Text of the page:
Autumn 2004

Cover Page

MBTI at Work

Personality Preferences in Action

Corporate Case Studies

DiSC and True Colors

"What sets apart high-performance teams, however, is the degree of commitment, particularly how deeply committed the members are to one another."

~Jon R. Katzenbach & Douglas K. Smith

Newsletter Archives

"No one can whistle a symphony.

It takes an orchestra to play it."

~H.E. Luccock

800.987.5582

adventureassoc.com

"Coming together is a beginning.

Keeping together is progress.

Working together is success."

~Henry Ford

Corporate Case Studies

How the MBTI Impacts Organizational Decisions

A CIO rethinks her strategy of creating an open workspace for her team members, after learning that three quarters of them are Introverts, who like quiet for concentration.

A Sales manager decides to enroll his team in a conflict resolution workshop after realizing their strong ESFJ tendency to avoid conflict and sweep problems under the rug.

An ad agency modifies the way they present creative concepts to their client after recognizing his need to ruminate over ideas for several days, resulting in a better relationship between company and client.

An administrative assistant stops taking umbrage at certain comments by her supervisor, after learning that he (an ESTJ) views socializing as a detriment to completing tasks.

Kaiser Permanente, the largest HMO in the U.S. recently underwent a major reorganization of responsibilities—one that impacted nearly every employee. Proactively, one department held a series of MBTI training sessions that addressed how different type preferences dealt with change. The results showed that while some department members would certainly relish the new opportunities and see limitless horizons, others would experience uncertainty, fear and sadness at leaving the old ways behind. Together the team examined their individual preferences, and developed strategies for helping everyone cope with the upcoming upheaval.

The Ryland Homes Company uses the MBTI as part of their young manager training because they believe that diversity in preference type is important and as such should be a component of their leadership development program.

How the MBTI Impacts Team Decision Making

“As a management team, none of us had been exposed to the MBTI before, so when we received the results of the assessment, we were impressed with the power of the tool in its ability to get to the heart of who we were as individuals. We were somewhat shocked at how accurately it depicted the way in which we interacted with others.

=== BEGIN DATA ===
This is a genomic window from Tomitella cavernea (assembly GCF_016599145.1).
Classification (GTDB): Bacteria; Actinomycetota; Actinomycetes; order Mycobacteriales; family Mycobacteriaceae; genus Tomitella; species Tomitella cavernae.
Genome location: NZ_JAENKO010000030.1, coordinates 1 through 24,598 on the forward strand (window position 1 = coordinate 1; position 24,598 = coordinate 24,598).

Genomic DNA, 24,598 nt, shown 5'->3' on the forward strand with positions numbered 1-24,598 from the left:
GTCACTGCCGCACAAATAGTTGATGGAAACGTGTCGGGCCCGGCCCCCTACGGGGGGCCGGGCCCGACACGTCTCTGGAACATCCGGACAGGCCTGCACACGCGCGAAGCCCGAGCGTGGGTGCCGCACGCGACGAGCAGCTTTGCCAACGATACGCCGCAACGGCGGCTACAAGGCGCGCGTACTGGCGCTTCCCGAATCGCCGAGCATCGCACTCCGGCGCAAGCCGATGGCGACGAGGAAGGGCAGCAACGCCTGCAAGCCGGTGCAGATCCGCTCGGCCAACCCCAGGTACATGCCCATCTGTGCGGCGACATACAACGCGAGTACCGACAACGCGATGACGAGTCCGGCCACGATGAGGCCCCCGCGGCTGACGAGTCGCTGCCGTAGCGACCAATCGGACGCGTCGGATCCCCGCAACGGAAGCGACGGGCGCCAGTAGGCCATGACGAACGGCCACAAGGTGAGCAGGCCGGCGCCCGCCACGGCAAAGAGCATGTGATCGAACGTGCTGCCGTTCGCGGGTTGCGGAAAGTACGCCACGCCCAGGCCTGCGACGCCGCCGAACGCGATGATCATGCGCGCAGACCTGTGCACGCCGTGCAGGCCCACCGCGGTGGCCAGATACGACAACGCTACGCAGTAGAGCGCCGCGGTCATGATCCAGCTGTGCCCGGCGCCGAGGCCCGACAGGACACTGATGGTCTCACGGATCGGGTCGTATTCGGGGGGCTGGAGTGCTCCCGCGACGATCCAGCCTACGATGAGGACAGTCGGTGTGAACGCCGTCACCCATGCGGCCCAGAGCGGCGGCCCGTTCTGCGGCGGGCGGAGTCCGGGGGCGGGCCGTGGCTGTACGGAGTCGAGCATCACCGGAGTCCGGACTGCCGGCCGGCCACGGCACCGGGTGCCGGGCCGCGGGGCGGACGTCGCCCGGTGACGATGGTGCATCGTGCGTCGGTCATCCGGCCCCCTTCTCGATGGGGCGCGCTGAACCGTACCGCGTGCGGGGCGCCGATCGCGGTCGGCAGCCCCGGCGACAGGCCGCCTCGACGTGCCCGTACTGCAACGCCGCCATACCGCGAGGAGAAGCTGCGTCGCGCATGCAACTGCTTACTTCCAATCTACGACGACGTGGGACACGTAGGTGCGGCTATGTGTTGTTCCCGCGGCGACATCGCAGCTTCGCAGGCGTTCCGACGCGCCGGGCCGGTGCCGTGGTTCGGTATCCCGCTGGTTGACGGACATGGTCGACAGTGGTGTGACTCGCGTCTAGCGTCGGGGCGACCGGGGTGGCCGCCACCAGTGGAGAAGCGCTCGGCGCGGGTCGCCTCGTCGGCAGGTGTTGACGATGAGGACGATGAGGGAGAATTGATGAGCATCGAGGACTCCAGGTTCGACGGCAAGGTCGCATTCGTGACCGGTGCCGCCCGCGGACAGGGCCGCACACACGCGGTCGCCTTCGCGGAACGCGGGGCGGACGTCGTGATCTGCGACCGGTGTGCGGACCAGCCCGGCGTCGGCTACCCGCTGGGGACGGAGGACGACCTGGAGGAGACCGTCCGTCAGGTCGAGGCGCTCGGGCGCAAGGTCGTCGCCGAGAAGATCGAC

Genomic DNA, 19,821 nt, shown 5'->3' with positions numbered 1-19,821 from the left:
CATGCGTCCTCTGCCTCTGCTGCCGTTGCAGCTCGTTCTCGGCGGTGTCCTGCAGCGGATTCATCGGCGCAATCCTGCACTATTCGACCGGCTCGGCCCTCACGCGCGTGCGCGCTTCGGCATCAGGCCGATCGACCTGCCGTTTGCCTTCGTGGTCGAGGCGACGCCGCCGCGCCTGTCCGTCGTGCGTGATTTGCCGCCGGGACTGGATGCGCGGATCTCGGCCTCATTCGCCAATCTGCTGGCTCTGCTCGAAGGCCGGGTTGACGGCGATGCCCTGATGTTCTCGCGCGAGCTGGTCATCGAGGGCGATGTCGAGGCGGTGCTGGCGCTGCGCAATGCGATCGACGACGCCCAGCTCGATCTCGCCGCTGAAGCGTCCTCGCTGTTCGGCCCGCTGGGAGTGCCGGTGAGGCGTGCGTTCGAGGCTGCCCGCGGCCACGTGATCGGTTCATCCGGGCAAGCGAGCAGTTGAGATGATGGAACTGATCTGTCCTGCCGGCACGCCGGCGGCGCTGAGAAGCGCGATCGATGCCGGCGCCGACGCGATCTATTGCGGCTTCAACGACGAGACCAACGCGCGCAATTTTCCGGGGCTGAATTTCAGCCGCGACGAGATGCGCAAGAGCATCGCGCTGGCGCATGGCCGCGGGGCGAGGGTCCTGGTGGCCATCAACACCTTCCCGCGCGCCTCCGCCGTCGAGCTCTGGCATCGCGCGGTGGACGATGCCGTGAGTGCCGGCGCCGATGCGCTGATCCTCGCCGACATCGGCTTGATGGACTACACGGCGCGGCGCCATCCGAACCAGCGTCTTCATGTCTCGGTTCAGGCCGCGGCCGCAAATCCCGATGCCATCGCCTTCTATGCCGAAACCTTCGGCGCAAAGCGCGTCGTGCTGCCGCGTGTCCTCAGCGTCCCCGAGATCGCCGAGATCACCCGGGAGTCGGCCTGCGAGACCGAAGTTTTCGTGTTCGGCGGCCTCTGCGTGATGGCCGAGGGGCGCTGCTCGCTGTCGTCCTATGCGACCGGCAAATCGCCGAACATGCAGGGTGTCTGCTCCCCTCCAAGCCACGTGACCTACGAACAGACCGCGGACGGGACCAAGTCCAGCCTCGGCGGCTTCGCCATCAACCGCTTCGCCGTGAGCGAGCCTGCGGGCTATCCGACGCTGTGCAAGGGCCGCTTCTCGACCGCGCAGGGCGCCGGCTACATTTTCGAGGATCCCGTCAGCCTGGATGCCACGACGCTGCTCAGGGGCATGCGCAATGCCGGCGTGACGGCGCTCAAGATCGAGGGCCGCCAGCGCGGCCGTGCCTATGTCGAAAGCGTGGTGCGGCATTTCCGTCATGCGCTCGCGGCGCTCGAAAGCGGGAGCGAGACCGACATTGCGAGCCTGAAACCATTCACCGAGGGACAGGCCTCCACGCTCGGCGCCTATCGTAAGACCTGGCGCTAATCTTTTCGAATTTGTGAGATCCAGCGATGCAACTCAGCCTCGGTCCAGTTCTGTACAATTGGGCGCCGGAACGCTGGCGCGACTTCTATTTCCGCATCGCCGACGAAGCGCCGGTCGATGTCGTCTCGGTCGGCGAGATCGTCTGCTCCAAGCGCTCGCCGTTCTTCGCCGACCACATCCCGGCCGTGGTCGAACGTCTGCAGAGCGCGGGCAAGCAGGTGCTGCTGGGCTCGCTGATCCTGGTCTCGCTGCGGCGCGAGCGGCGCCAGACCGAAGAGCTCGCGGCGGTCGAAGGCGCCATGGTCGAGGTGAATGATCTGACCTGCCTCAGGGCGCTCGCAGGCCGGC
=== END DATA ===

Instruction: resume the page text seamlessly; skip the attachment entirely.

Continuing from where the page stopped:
Personally, it gave me a much greater appreciation for my colleagues. In particular, one who was an ENTP (I’m an ISTJ). I’m very data-driven in my decision-making, while he is intuitive. I realized that numbers were not going to be persuasive if the information didn’t correlate with his gut-instinct. So we have a different type of conversation around decisions now. It’s also helped me to be more of a “big-picture” thinker and listen to my own instincts where before I might have gotten bogged down with “evidence.”

It truly changed the way I approach others and I’ve become more flexible in my thinking. As a manager, having this kind of insight into your team is valuable. It certainly doesn’t preclude getting to know people as individuals, but it does allow you to avoid pit-falls and build trust more quickly. It’s also easier to provide the kind of coaching and support most appropriate for each team member’s type.”

Bryan Shogren
Business Operations Director
NCR

How the MBTI Drives Organizational Growth

“I’m convinced that having outside consulting contributes to our success. We’ve grown by 300% in the last fifteen years because these outside influences force us to be accountable for making necessary changes: organizational, cultural, interpersonal. With no profit motive to drive our growth like private enterprise has, associations are at risk for losing momentum and becoming stagnant.

Choosing to have my team participate in the MBTI was a smart economic decision. I didn’t go into it looking for a feel-good exercise. Building rapport is nice and all, but I wanted operational and economic outcomes from this investment of time and money. I have to admit, I initially possessed a degree of skepticism, but the results of the assessment were dead-on, garnering a 95% accuracy score from the participants.

It’s changed the way we approach conflict, communication issues, decision-making …instead of meeting people where we think they should be, we meet them where they are.

For me, the bottom line was personal responsibility. Once you know what your type preferences are, it’s your responsibility to adapt and change and grow to compensate for certain areas and to leverage other areas. Knowledge is power…but it’s also a burden. If you’re unwilling to act on what you learn from this, it’s a waste of time. But if you can look at some truths (some perhaps painful and in conflict with your self-perceptions), you and your team can make great strides.”

Mark Breslin
Director
Engineering and Utility Contractors Association

It’s important to note that in most of these cases, the teams had been significantly exposed to the MBTI instrument in a combination of classroom training and experiential training. The managers’ comfort with the instrument and its results sharply peaked after witnessing the various personality preferences in real and simulated interactive challenges. This was particularly true when the interactive challenges were adventurous in nature: team sailing, ropes courses, team orienteering.

© 2004 Adventure Associates, Inc.